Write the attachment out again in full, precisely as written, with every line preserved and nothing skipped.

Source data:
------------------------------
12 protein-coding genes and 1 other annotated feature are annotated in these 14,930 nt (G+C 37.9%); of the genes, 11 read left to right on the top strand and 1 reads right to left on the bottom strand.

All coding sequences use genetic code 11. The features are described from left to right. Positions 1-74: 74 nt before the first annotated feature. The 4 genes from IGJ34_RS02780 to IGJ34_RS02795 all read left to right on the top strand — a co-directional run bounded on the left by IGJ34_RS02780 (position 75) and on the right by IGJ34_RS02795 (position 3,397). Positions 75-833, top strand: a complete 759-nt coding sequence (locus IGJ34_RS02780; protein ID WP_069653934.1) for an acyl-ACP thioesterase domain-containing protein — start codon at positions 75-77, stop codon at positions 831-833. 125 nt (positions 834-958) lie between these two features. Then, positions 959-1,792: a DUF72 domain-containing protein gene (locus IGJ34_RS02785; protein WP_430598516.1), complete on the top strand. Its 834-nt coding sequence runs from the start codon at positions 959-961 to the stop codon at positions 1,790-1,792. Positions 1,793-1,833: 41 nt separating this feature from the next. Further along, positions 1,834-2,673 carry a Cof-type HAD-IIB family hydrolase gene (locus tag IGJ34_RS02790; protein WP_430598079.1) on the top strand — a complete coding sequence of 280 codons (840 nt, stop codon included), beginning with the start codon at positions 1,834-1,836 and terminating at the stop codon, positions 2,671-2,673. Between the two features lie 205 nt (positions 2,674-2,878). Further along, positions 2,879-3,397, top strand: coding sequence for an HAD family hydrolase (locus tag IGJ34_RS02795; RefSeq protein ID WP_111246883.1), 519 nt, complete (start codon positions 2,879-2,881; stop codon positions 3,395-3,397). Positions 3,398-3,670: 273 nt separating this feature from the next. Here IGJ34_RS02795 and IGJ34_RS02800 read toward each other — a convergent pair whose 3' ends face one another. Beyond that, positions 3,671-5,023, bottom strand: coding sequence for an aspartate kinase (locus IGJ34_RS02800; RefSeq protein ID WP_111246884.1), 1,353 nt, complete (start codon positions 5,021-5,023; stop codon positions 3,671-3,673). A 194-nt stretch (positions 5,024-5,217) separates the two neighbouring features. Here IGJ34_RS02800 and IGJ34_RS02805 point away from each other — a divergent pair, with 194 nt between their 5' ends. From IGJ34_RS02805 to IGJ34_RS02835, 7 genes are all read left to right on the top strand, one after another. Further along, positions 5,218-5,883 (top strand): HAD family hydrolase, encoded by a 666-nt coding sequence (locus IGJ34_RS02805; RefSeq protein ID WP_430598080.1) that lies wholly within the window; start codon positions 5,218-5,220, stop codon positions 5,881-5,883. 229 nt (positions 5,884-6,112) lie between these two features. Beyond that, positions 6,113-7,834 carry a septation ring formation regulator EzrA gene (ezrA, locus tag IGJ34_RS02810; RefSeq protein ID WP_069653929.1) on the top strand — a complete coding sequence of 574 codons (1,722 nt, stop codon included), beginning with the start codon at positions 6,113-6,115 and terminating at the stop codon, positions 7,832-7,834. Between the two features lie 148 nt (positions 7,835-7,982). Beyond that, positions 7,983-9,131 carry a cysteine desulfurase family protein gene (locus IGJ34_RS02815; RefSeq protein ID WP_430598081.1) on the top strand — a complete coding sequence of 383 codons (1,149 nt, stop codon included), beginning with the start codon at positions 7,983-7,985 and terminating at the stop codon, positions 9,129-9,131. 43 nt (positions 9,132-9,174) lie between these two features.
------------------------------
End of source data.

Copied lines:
12 protein-coding genes and 1 other annotated feature are annotated in these 14,930 nt (G+C 37.9%); of the genes, 11 read left to right on the top strand and 1 reads right to left on the bottom strand.

All coding sequences use genetic code 11. The features are described from left to right. Positions 1-74: 74 nt before the first annotated feature. The 4 genes from IGJ34_RS02780 to IGJ34_RS02795 all read left to right on the top strand — a co-directional run bounded on the left by IGJ34_RS02780 (position 75) and on the right by IGJ34_RS02795 (position 3,397). Positions 75-833, top strand: a complete 759-nt coding sequence (locus IGJ34_RS02780; protein ID WP_069653934.1) for an acyl-ACP thioesterase domain-containing protein — start codon at positions 75-77, stop codon at positions 831-833. 125 nt (positions 834-958) lie between these two features. Then, positions 959-1,792: a DUF72 domain-containing protein gene (locus IGJ34_RS02785; protein WP_430598516.1), complete on the top strand. Its 834-nt coding sequence runs from the start codon at positions 959-961 to the stop codon at positions 1,790-1,792. Positions 1,793-1,833: 41 nt separating this feature from the next. Further along, positions 1,834-2,673 carry a Cof-type HAD-IIB family hydrolase gene (locus tag IGJ34_RS02790; protein WP_430598079.1) on the top strand — a complete coding sequence of 280 codons (840 nt, stop codon included), beginning with the start codon at positions 1,834-1,836 and terminating at the stop codon, positions 2,671-2,673. Between the two features lie 205 nt (positions 2,674-2,878). Further along, positions 2,879-3,397, top strand: coding sequence for an HAD family hydrolase (locus tag IGJ34_RS02795; RefSeq protein ID WP_111246883.1), 519 nt, complete (start codon positions 2,879-2,881; stop codon positions 3,395-3,397). Positions 3,398-3,670: 273 nt separating this feature from the next. Here IGJ34_RS02795 and IGJ34_RS02800 read toward each other — a convergent pair whose 3' ends face one another. Beyond that, positions 3,671-5,023, bottom strand: coding sequence for an aspartate kinase (locus IGJ34_RS02800; RefSeq protein ID WP_111246884.1), 1,353 nt, complete (start codon positions 5,021-5,023; stop codon positions 3,671-3,673). A 194-nt stretch (positions 5,024-5,217) separates the two neighbouring features. Here IGJ34_RS02800 and IGJ34_RS02805 point away from each other — a divergent pair, with 194 nt between their 5' ends. From IGJ34_RS02805 to IGJ34_RS02835, 7 genes are all read left to right on the top strand, one after another. Further along, positions 5,218-5,883 (top strand): HAD family hydrolase, encoded by a 666-nt coding sequence (locus IGJ34_RS02805; RefSeq protein ID WP_430598080.1) that lies wholly within the window; start codon positions 5,218-5,220, stop codon positions 5,881-5,883. 229 nt (positions 5,884-6,112) lie between these two features. Beyond that, positions 6,113-7,834 carry a septation ring formation regulator EzrA gene (ezrA, locus tag IGJ34_RS02810; RefSeq protein ID WP_069653929.1) on the top strand — a complete coding sequence of 574 codons (1,722 nt, stop codon included), beginning with the start codon at positions 6,113-6,115 and terminating at the stop codon, positions 7,832-7,834. Between the two features lie 148 nt (positions 7,835-7,982). Beyond that, positions 7,983-9,131 carry a cysteine desulfurase family protein gene (locus IGJ34_RS02815; RefSeq protein ID WP_430598081.1) on the top strand — a complete coding sequence of 383 codons (1,149 nt, stop codon included), beginning with the start codon at positions 7,983-7,985 and terminating at the stop codon, positions 9,129-9,131. 43 nt (positions 9,132-9,174) lie between these two features.